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Annovera Review

Annovera is a vaginal ring containing two female hormones: estrogen and progestin. It is a microdose, monophasic ring able to prevent an unwanted pregnancy.



Hormonal contraception

Mechanism of action

Annovera is a hormonal combined contraceptive containing segesterone acetate and ethinyl estradiol. Segesterone acetate is a progestogen, which has a high affinity for progesterone receptors in target organs. Ethinyl estradiol is an estrogen. The contraceptive effect is achieved due to a combination of various factors, the most important of which is the ovulation suppression.

Mode of application and dosage

Intravaginal route of administration. To achieve a contraceptive effect, the ring must be used according to the instructions. Annovera vaginal ring should be removed after 3 weeks on the same day of the week when the ring was set up. After a week-long break, a new ring is introduced (for example, if the vaginal ring was set up on Wednesday at about 10 pm, then it should be removed on Wednesday after 3 weeks at about 10 pm). A new ring is introduced on the next Wednesday.


  • Hypersensitivity to segesterone, ethinyl estradiol and/or to any of the excipients;
  • Venous thrombosis or thromboembolism (VTE), including deep vein thrombosis (DVT) and pulmonary embolism (pulmonary embolism), currently or in history;
  • Arterial thrombosis or arterial thromboembolism (ATE), including myocardial infarction and stroke, or prodromal conditions (transient ischemic attack, angina pectoris) now or in history;
  • Diagnosed hereditary or acquired predisposition to venous or arterial thromboembolism;
  • The presence of multiple high-risk factors for the development of venous or arterial thromboembolism or the presence of one such severe risk factor as diabetes mellitus with diabetic angiopathy, uncontrolled arterial hypertension, severe dyslipoproteinemia;
  • Surgical interventions with prolonged immobilization or extensive trauma;
  • Pancreatitis with severe hypertriglyceridemia at present or in history;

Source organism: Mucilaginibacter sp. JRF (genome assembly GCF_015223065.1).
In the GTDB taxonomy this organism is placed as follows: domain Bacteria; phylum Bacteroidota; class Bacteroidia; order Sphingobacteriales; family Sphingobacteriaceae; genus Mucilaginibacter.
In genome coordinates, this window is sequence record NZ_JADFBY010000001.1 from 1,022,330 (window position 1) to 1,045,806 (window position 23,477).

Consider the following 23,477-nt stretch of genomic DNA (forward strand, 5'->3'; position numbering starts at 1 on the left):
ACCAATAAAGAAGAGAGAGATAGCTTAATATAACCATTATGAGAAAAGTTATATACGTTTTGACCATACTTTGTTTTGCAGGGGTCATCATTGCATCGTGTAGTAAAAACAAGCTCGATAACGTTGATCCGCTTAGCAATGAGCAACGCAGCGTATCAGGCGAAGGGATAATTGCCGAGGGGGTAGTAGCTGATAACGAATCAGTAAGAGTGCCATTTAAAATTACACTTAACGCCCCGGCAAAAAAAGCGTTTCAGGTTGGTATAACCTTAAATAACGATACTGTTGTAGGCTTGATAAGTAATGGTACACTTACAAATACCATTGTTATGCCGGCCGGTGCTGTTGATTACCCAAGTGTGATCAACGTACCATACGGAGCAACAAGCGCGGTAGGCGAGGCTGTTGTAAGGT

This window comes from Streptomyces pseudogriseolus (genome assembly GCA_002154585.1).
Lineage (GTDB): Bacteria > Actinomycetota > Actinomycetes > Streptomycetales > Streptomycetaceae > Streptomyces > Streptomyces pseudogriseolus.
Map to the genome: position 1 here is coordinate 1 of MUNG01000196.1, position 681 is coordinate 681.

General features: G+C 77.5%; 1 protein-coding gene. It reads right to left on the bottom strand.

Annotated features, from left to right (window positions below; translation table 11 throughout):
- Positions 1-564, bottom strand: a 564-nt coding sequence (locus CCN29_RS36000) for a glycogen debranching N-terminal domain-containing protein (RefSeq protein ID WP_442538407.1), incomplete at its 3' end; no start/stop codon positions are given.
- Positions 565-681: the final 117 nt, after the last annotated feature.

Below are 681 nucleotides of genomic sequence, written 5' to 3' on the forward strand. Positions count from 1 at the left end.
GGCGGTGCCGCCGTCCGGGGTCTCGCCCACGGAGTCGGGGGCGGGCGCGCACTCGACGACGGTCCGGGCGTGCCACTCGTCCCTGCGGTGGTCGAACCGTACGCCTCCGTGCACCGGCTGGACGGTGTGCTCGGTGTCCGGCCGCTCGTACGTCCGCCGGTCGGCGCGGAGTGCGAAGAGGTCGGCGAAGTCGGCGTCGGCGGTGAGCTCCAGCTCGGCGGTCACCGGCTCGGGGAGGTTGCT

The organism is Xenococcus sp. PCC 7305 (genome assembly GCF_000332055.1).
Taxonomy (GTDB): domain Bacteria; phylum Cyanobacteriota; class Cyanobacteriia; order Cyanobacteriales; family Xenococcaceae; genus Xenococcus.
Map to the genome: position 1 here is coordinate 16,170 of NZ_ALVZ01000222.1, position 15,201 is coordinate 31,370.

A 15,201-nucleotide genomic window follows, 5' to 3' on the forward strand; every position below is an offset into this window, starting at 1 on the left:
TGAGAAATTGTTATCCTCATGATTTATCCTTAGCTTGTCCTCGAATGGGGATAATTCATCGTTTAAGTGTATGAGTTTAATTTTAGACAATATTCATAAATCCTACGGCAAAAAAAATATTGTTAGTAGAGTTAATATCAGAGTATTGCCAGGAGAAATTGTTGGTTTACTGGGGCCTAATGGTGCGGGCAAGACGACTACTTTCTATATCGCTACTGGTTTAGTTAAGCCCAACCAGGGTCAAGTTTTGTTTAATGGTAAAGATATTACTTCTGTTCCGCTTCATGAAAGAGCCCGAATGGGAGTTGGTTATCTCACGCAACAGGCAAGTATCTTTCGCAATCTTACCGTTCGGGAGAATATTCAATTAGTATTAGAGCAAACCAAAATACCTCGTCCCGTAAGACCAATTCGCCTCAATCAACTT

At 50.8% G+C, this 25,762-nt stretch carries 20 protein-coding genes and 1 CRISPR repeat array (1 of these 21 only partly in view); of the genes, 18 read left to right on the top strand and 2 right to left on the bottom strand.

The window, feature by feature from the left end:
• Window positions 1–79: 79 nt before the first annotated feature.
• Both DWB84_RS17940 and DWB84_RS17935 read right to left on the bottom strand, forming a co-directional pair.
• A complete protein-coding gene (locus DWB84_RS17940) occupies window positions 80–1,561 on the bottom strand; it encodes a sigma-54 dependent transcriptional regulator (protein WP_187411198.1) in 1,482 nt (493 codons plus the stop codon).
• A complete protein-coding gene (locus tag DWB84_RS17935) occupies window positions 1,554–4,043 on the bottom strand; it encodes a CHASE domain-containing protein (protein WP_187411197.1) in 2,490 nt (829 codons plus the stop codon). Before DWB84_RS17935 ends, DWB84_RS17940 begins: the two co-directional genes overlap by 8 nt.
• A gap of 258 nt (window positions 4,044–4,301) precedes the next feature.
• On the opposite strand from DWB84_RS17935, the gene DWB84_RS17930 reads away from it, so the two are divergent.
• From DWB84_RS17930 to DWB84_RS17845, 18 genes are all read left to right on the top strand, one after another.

• Acute or chronic liver disease of a severe degree;
  • The presence of liver tumors (malignant or benign) at present or in history;
  • The presence of hormone-dependent malignant diseases;
  • Migraine with focal neurological symptoms at present or in history;
  • Vaginal bleeding of unknown etiology;
  • Combined use with direct-acting antiviral drugs containing ombitasvir/paritaprevir/ritonavir and dasabuvir;
  • Pregnancy;
  • Period of breastfeeding;
  • Age up to 18 years.

Side effects

System organ class Often – 1/100 Not often – 1/100, 1/1000 Rare – 1/1000, 1/10000 Postmarketing data1
Infectious and parasitic diseases Vaginal infection Cervicitis, cystitis, genitourinary infections
Immune system disorders Hypersensitivity
Metabolic and nutritional disorders Increase in appetite
Mental diseases Depression, decrease in libido Change in mood
Nervous system disorder Headache, migraine Dizziness, hypesthesia
Vision impairments Vision disorders
Cardiovascular system disorder Hot flashes Venous thromboembolism2
Gastrointestinal system disorders Stomach ache, nausea Bloating, diarrhea, nausea, constipation
Skin system disorder Acne Alopecia, eczema, itching, rash Hay fever
Musculoskeletal and connective tissue disorders Bacjpain, convultions, pain in limbs
Kidney disorders Dysuria, frequent urination, pollakiuria
Violations of the genitals and mammary gland tenderness of mammary glands, genital itching, painful menstrual-like secretions, pelvic pain, vaginal secretions absence of menstruation, unpleasant feelings in mammary glands, increase in mammary glands, cervical polyps, painful feeling during intercourse, fibrocystic mastopathy, ample menstrual-like bleedings, premenstrual syndrome Local reactions in a partner3, galactorrhea
Laboratory tests Increase in weight Hypertension


To determine the possible interaction, you must read the instructions for the use of concomitant drugs. The interaction of hormonal contraceptives with other drugs can result in breakthrough bleeding and/or a decrease in the effectiveness of contraception. Consult your doctor to get to know more about possible interactions.

What if I miss a dose?

The ring should be present in the vagina for 3 weeks. If the ring was accidentally removed, it should be washed with cold or slightly warm (not hot) water and immediately inserted into the vagina.

If the ring remained outside the vagina for less than 3 hours, then its contraceptive effect does not decrease. A woman should insert the ring into the vagina as soon as possible (no later than 3 hours).

If the ring was outside the vagina for more than 3 hours during the 1st or 2nd week of use, the contraceptive effect may decrease. A woman should insert a ring into the vagina as soon as possible. Over the next 7 days, it is necessary to use a barrier method of contraception, for example, a condom. The longer the ring was outside the vagina and the closer this period to a 7-day break in the ring use, the higher the likelihood of pregnancy.

Annovera and pregnancy

Annovera is intended to prevent pregnancy. If a woman wants to discontinue the drug in order to become pregnant, it is recommended to wait for the restoration of the natural menstrual cycle to conceive, because this will help to correctly calculate the date of conception and childbirth.

The use of the vaginal ring during pregnancy is contraindicated. In case of pregnancy, the ring should be removed. Extensive epidemiological studies did not reveal the risk of developmental defects in children born to women who received sex hormones before pregnancy, or the presence of teratogenic effects with the accidental use of COCs in early pregnancy.

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